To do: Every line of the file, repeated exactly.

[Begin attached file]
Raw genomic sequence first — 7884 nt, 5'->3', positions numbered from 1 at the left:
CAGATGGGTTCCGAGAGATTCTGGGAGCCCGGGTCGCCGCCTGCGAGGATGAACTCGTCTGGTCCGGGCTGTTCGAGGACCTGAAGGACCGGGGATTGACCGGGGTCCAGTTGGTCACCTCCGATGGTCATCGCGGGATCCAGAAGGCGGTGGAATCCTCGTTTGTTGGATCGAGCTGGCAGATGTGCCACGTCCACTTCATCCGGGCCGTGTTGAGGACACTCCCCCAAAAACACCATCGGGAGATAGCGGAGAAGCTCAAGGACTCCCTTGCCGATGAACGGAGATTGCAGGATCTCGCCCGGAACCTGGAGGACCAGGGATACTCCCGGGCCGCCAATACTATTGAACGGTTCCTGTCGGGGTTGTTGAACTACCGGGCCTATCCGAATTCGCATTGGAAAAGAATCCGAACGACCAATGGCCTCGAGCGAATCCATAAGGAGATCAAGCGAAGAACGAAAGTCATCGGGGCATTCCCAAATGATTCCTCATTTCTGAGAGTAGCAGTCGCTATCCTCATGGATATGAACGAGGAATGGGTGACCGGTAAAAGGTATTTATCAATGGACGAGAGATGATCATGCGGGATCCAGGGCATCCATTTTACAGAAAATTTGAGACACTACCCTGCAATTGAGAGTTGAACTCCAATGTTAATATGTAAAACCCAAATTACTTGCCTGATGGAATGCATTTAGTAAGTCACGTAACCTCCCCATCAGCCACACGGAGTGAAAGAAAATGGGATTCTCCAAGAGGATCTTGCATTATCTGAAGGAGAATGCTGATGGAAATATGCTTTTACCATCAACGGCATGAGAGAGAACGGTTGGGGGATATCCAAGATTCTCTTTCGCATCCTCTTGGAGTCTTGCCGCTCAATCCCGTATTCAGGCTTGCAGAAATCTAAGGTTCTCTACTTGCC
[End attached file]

Raw genomic sequence first — 7884 nt, 5'->3', positions numbered from 1 at the left:
CAGATGGGTTCCGAGAGATTCTGGGAGCCCGGGTCGCCGCCTGCGAGGATGAACTCGTCTGGTCCGGGCTGTTCGAGGACCTGAAGGACCGGGGATTGACCGGGGTCCAGTTGGTCACCTCCGATGGTCATCGCGGGATCCAGAAGGCGGTGGAATCCTCGTTTGTTGGATCGAGCTGGCAGATGTGCCACGTCCACTTCATCCGGGCCGTGTTGAGGACACTCCCCCAAAAACACCATCGGGAGATAGCGGAGAAGCTCAAGGACTCCCTTGCCGATGAACGGAGATTGCAGGATCTCGCCCGGAACCTGGAGGACCAGGGATACTCCCGGGCCGCCAATACTATTGAACGGTTCCTGTCGGGGTTGTTGAACTACCGGGCCTATCCGAATTCGCATTGGAAAAGAATCCGAACGACCAATGGCCTCGAGCGAATCCATAAGGAGATCAAGCGAAGAACGAAAGTCATCGGGGCATTCCCAAATGATTCCTCATTTCTGAGAGTAGCAGTCGCTATCCTCATGGATATGAACGAGGAATGGGTGACCGGTAAAAGGTATTTATCAATGGACGAGAGATGATCATGCGGGATCCAGGGCATCCATTTTACAGAAAATTTGAGACACTACCCTGCAATTGAGAGTTGAACTCCAATGTTAATATGTAAAACCCAAATTACTTGCCTGATGGAATGCATTTAGTAAGTCACGTAACCTCCCCATCAGCCACACGGAGTGAAAGAAAATGGGATTCTCCAAGAGGATCTTGCATTATCTGAAGGAGAATGCTGATGGAAATATGCTTTTACCATCAACGGCATGAGAGAGAACGGTTGGGGGATATCCAAGATTCTCTTTCGCATCCTCTTGGAGTCTTGCCGCTCAATCCCGTATTCAGGCTTGCAGAAATCTAAGGTTCTCTACTTGCC